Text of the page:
House.

Perry was not asked about the bailouts, but his campaign
distributed his past statements saying "government should not be
in the business of using taxpayer dollars to bail out corporate
America."

Perry said the government must open the way for more production
of domestic energy sources. The nation must "pull back those
regulations that are strangling American entrepreneurship," he
said.

He pressed Romney on his decision as Massachusetts governor to
require residents to obtain health insurance, a central component
of Obama's federal plan.

"I'm proud of the fact that we took on a major problem in my
state," Romney said. Eight percent of Massachusetts residents were
uninsured, he said, and they took advantage of others who covered
their costs at emergency rooms.

Romney said Obama's national plan differed from his state plan
because Obama raised taxes and cut Medicare.

Romney then turned the issue against Perry. "We have the lowest
number of kids who are uninsured of any state in America," he
said. "You have the highest" in Texas.

Given a chance to assail Wall Street, Minnesota Rep. Michele
Bachmann blamed too much regulation for the sluggish economy. She also said Obama wants to let Medicare collapse, pushing everyone into "Obamacare," the health overhaul passed by congressional Democrats in 2010.

Former House Speaker Newt Gingrich said Americans have a right
to be angry about the economy. He said the solution is firing
Federal Reserve Chairman Ben Bernanke and Treasury Secretary
Timothy Geithner.

When Cain praised former Fed chairman Alan Greenspan, Rep. Ron
Paul retorted that Greenspan was "a disaster." Paul, the most
libertarian of the eight candidates, has called for eliminating the
Federal Reserve.

For much of the debate, which focused solely on the economy, the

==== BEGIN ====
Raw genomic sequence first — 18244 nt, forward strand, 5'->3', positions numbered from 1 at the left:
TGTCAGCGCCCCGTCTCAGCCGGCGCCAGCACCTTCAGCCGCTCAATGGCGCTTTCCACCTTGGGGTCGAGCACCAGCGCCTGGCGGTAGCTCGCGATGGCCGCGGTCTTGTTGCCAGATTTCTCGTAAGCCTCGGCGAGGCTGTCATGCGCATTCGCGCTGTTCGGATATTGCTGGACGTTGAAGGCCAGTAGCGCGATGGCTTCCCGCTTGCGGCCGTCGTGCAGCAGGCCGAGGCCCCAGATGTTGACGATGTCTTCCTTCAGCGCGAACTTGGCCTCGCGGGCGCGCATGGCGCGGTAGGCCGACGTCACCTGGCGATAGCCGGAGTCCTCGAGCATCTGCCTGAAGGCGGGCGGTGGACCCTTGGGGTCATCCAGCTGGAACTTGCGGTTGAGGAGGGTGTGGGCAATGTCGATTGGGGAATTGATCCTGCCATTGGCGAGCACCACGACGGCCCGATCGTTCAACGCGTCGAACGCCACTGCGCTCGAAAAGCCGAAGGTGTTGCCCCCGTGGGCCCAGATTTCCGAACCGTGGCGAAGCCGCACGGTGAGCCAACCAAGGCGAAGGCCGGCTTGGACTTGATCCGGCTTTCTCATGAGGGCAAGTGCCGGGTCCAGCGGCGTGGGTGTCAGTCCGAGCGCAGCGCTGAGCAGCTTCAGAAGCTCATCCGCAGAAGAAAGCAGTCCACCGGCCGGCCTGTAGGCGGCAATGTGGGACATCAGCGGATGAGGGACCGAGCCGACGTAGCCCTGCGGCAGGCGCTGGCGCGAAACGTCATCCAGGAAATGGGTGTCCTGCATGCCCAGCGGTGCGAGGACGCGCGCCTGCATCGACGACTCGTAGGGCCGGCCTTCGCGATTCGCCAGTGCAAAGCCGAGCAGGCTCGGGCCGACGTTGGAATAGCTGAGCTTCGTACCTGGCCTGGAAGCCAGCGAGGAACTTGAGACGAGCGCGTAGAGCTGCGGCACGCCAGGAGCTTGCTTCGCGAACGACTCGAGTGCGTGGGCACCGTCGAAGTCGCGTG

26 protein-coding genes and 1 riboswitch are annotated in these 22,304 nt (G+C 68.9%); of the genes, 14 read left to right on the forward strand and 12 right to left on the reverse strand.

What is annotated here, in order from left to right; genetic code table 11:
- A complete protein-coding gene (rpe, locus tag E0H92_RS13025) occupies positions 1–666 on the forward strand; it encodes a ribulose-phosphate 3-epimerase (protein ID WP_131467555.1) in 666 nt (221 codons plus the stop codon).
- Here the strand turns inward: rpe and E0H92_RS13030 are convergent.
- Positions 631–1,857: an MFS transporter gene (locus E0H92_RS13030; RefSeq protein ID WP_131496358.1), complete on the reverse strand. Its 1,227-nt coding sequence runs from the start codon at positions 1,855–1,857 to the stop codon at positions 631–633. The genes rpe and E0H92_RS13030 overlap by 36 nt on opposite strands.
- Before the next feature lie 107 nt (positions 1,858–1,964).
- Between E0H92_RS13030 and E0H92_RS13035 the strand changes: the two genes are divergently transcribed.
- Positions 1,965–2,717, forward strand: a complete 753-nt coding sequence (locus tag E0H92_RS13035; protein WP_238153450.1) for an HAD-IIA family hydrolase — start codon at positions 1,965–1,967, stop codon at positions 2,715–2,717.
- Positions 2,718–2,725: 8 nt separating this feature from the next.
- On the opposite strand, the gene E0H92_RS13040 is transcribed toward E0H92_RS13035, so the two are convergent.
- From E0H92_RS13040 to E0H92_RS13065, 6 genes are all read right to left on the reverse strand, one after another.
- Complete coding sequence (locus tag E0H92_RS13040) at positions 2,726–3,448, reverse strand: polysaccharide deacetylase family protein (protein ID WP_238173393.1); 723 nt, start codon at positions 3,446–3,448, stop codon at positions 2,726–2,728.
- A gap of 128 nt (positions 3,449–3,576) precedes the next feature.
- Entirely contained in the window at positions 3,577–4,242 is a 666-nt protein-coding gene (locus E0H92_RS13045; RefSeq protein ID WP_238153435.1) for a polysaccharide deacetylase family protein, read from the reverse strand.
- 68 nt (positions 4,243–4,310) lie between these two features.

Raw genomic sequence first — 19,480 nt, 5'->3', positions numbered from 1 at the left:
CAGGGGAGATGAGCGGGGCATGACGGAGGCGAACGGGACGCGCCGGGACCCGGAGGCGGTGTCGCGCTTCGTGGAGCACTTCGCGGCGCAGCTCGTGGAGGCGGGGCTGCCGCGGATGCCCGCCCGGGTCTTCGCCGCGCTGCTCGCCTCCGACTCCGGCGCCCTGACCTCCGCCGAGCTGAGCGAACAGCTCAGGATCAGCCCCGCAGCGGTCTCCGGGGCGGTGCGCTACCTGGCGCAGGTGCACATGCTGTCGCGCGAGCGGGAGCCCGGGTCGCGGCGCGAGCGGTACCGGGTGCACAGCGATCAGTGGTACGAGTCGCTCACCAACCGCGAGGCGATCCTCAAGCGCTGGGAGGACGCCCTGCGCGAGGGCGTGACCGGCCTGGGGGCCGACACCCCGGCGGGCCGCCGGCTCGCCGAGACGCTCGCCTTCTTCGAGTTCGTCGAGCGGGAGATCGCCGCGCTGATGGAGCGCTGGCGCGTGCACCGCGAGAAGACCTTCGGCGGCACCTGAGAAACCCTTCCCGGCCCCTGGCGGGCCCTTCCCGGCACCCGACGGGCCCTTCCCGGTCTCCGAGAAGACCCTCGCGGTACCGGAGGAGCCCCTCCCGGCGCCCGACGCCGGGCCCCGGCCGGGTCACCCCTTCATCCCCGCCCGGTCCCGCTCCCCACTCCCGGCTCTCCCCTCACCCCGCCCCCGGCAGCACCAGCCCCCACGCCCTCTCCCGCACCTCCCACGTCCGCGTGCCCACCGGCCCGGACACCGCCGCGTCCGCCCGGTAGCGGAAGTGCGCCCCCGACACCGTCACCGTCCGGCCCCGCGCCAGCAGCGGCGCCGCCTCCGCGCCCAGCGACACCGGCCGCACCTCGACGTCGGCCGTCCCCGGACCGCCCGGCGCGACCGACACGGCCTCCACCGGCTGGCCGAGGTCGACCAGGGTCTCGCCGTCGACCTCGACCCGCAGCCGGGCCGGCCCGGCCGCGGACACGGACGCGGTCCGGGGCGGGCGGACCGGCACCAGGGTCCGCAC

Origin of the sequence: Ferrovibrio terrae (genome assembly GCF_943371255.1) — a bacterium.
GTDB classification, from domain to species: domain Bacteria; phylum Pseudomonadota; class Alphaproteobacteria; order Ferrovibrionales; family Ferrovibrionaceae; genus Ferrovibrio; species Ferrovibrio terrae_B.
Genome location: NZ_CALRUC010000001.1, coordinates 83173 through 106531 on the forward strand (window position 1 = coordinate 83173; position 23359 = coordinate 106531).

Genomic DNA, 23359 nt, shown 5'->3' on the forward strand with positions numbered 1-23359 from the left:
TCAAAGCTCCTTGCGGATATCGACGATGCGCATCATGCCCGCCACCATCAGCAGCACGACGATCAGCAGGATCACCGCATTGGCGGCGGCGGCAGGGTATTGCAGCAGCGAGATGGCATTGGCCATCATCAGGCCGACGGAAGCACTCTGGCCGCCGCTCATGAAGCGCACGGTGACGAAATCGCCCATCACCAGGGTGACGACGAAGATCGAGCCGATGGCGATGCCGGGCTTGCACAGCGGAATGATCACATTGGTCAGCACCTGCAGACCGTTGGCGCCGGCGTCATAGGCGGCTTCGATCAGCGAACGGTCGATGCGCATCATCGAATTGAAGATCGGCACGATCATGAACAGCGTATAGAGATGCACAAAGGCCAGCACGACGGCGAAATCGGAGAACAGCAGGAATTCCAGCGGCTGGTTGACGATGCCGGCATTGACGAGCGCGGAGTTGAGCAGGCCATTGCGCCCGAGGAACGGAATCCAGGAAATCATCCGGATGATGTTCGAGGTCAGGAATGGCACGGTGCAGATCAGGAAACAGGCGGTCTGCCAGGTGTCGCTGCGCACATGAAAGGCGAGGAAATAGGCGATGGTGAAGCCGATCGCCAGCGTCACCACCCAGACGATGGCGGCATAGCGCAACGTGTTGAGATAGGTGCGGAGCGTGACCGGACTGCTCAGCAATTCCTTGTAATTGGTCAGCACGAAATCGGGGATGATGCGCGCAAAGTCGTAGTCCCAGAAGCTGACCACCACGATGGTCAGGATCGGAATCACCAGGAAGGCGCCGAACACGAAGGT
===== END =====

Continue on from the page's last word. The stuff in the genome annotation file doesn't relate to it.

candidates stuck to their economic messages and kept their
criticism turned on Obama. The verbal fistfights of the three
previous debates didn't occur Tuesday night, even though the first
primaries and caucuses are less than 100 days away.

The question of the candidates' religious affiliations, a hot
topic in the past few days, came up only in a light-hearted way.
Former Utah Gov. Jon Huntsman joked that he wouldn't raise the
issue with Romney, a fellow Mormon.

"Sorry, Rick," he said to Perry. A Perry supporter last week
said that Mormons are not Christians.

Even when the candidates were given the chance to ask each other
questions, the exchanges were cordial.

Three candidates in a row - Cain, Gingrich and Huntsman -
directed their questions to Romney, underscoring his perch as the
Republican to beat. In each case, Romney avoided appearing
defensive or testy.

Romney directed his question to Bachmann. His choice seemed to
suggest that he doesn't see Perry or Cain as dire threats, and it
might play well with female voters and with staunch conservatives
in Iowa, where Perry needs to do well.

(Copyright 2011 by The Associated Press. All Rights Reserved.)